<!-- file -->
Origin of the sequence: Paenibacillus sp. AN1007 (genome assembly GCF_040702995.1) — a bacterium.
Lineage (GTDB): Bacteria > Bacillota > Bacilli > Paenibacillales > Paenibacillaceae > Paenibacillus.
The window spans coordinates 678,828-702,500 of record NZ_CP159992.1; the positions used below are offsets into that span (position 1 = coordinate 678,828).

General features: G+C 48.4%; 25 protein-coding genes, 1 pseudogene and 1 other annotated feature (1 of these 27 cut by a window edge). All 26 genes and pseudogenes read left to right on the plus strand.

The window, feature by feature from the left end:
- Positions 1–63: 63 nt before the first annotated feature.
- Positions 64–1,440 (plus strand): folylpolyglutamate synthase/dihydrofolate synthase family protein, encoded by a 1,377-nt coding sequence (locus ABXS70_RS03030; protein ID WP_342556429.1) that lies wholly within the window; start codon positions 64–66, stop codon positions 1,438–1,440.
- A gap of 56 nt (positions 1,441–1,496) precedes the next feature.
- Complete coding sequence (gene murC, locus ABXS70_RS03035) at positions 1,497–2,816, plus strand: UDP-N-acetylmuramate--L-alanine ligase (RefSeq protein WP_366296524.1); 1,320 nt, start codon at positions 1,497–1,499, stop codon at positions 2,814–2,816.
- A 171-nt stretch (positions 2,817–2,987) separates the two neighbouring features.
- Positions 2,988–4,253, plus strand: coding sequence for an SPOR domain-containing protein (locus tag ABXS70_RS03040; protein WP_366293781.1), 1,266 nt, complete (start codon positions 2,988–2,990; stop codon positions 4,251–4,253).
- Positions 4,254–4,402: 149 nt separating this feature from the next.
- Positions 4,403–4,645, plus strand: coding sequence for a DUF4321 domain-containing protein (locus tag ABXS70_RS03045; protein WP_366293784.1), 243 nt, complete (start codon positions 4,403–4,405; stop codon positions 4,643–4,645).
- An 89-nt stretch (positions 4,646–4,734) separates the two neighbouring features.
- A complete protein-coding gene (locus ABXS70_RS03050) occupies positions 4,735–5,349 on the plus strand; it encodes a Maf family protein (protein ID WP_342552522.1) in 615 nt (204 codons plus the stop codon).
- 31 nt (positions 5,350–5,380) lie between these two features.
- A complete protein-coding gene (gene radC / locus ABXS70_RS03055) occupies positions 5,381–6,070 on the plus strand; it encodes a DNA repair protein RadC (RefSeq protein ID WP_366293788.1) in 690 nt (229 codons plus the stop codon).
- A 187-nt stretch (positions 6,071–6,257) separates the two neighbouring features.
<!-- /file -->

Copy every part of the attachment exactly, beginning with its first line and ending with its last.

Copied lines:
Origin of the sequence: Paenibacillus sp. AN1007 (genome assembly GCF_040702995.1) — a bacterium.
Lineage (GTDB): Bacteria > Bacillota > Bacilli > Paenibacillales > Paenibacillaceae > Paenibacillus.
The window spans coordinates 678,828-702,500 of record NZ_CP159992.1; the positions used below are offsets into that span (position 1 = coordinate 678,828).

General features: G+C 48.4%; 25 protein-coding genes, 1 pseudogene and 1 other annotated feature (1 of these 27 cut by a window edge). All 26 genes and pseudogenes read left to right on the plus strand.

The window, feature by feature from the left end:
- Positions 1–63: 63 nt before the first annotated feature.
- Positions 64–1,440 (plus strand): folylpolyglutamate synthase/dihydrofolate synthase family protein, encoded by a 1,377-nt coding sequence (locus ABXS70_RS03030; protein ID WP_342556429.1) that lies wholly within the window; start codon positions 64–66, stop codon positions 1,438–1,440.
- A gap of 56 nt (positions 1,441–1,496) precedes the next feature.
- Complete coding sequence (gene murC, locus ABXS70_RS03035) at positions 1,497–2,816, plus strand: UDP-N-acetylmuramate--L-alanine ligase (RefSeq protein WP_366296524.1); 1,320 nt, start codon at positions 1,497–1,499, stop codon at positions 2,814–2,816.
- A 171-nt stretch (positions 2,817–2,987) separates the two neighbouring features.
- Positions 2,988–4,253, plus strand: coding sequence for an SPOR domain-containing protein (locus tag ABXS70_RS03040; protein WP_366293781.1), 1,266 nt, complete (start codon positions 2,988–2,990; stop codon positions 4,251–4,253).
- Positions 4,254–4,402: 149 nt separating this feature from the next.
- Positions 4,403–4,645, plus strand: coding sequence for a DUF4321 domain-containing protein (locus tag ABXS70_RS03045; protein WP_366293784.1), 243 nt, complete (start codon positions 4,403–4,405; stop codon positions 4,643–4,645).
- An 89-nt stretch (positions 4,646–4,734) separates the two neighbouring features.
- A complete protein-coding gene (locus ABXS70_RS03050) occupies positions 4,735–5,349 on the plus strand; it encodes a Maf family protein (protein ID WP_342552522.1) in 615 nt (204 codons plus the stop codon).
- 31 nt (positions 5,350–5,380) lie between these two features.
- A complete protein-coding gene (gene radC / locus ABXS70_RS03055) occupies positions 5,381–6,070 on the plus strand; it encodes a DNA repair protein RadC (RefSeq protein ID WP_366293788.1) in 690 nt (229 codons plus the stop codon).
- A 187-nt stretch (positions 6,071–6,257) separates the two neighbouring features.